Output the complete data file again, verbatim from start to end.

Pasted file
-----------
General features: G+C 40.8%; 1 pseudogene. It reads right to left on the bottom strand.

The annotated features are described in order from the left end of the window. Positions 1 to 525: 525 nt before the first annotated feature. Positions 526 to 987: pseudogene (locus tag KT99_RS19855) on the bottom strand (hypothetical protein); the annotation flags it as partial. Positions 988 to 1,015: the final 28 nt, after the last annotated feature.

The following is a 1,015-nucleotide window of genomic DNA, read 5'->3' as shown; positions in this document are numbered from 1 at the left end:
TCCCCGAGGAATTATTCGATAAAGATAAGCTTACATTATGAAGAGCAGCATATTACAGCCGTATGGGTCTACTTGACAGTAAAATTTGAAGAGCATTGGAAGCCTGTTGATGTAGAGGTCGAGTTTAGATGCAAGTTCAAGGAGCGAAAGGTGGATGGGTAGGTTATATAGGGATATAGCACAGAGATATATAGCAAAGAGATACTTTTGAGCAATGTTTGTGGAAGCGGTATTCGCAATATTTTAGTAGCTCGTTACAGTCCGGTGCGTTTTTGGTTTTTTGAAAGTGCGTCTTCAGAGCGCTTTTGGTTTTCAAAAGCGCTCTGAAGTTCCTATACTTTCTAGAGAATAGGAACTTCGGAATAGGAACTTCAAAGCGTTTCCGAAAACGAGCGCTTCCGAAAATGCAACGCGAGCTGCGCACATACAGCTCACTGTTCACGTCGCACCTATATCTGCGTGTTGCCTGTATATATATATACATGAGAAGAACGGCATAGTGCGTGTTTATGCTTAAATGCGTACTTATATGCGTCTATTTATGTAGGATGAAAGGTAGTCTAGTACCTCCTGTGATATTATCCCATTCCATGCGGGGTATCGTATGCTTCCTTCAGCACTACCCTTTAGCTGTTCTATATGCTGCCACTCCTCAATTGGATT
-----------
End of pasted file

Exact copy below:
General features: G+C 40.8%; 1 pseudogene. It reads right to left on the bottom strand.

The annotated features are described in order from the left end of the window. Positions 1 to 525: 525 nt before the first annotated feature. Positions 526 to 987: pseudogene (locus tag KT99_RS19855) on the bottom strand (hypothetical protein); the annotation flags it as partial. Positions 988 to 1,015: the final 28 nt, after the last annotated feature.

The following is a 1,015-nucleotide window of genomic DNA, read 5'->3' as shown; positions in this document are numbered from 1 at the left end:
TCCCCGAGGAATTATTCGATAAAGATAAGCTTACATTATGAAGAGCAGCATATTACAGCCGTATGGGTCTACTTGACAGTAAAATTTGAAGAGCATTGGAAGCCTGTTGATGTAGAGGTCGAGTTTAGATGCAAGTTCAAGGAGCGAAAGGTGGATGGGTAGGTTATATAGGGATATAGCACAGAGATATATAGCAAAGAGATACTTTTGAGCAATGTTTGTGGAAGCGGTATTCGCAATATTTTAGTAGCTCGTTACAGTCCGGTGCGTTTTTGGTTTTTTGAAAGTGCGTCTTCAGAGCGCTTTTGGTTTTCAAAAGCGCTCTGAAGTTCCTATACTTTCTAGAGAATAGGAACTTCGGAATAGGAACTTCAAAGCGTTTCCGAAAACGAGCGCTTCCGAAAATGCAACGCGAGCTGCGCACATACAGCTCACTGTTCACGTCGCACCTATATCTGCGTGTTGCCTGTATATATATATACATGAGAAGAACGGCATAGTGCGTGTTTATGCTTAAATGCGTACTTATATGCGTCTATTTATGTAGGATGAAAGGTAGTCTAGTACCTCCTGTGATATTATCCCATTCCATGCGGGGTATCGTATGCTTCCTTCAGCACTACCCTTTAGCTGTTCTATATGCTGCCACTCCTCAATTGGATT